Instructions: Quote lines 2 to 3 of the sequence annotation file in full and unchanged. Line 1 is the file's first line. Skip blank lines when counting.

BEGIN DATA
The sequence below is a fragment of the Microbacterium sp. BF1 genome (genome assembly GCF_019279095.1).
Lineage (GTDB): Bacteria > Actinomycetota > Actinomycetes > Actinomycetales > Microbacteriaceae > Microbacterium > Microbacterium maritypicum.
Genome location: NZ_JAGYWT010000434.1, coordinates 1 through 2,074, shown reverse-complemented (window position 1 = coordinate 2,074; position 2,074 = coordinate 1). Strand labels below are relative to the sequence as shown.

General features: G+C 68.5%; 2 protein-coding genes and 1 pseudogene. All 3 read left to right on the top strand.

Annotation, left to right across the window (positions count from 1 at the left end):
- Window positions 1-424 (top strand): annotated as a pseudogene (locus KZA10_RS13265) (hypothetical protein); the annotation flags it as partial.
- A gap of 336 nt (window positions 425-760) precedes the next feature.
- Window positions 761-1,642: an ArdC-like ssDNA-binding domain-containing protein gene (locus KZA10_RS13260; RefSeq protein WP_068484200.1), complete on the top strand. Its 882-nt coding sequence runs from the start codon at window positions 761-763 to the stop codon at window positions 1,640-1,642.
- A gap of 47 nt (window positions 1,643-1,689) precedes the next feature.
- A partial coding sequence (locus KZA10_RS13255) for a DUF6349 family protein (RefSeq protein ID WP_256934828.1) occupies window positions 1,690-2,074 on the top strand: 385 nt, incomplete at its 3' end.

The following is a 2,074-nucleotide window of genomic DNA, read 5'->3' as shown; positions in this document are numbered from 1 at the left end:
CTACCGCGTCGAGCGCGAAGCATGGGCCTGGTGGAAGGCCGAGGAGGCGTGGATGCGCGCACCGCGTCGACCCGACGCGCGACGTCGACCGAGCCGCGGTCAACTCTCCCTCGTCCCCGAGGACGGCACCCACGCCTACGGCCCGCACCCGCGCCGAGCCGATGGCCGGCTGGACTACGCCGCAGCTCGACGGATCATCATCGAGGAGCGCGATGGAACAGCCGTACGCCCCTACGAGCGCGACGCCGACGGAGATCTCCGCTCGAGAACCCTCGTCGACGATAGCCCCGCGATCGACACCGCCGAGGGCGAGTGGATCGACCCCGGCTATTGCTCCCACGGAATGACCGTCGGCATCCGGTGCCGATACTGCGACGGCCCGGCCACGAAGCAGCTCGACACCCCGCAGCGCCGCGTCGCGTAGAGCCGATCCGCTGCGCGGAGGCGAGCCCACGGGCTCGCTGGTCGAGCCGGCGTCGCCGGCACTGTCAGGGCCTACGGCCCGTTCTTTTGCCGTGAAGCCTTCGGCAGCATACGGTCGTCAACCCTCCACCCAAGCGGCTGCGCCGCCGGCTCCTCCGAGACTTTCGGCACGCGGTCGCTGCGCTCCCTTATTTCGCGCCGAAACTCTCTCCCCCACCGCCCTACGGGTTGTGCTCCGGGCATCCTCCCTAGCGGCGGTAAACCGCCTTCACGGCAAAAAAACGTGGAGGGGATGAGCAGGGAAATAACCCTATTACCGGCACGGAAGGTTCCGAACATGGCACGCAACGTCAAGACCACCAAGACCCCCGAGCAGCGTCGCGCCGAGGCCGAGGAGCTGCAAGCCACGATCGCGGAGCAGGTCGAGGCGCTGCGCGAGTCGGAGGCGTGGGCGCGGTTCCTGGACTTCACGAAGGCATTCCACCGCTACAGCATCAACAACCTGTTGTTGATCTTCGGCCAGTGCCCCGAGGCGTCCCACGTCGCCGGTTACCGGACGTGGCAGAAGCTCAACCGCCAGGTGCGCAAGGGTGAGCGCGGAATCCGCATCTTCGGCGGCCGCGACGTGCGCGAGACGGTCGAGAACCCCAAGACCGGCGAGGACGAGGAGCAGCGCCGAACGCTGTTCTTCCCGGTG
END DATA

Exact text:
Lineage (GTDB): Bacteria > Actinomycetota > Actinomycetes > Actinomycetales > Microbacteriaceae > Microbacterium > Microbacterium maritypicum.
Genome location: NZ_JAGYWT010000434.1, coordinates 1 through 2,074, shown reverse-complemented (window position 1 = coordinate 2,074; position 2,074 = coordinate 1). Strand labels below are relative to the sequence as shown.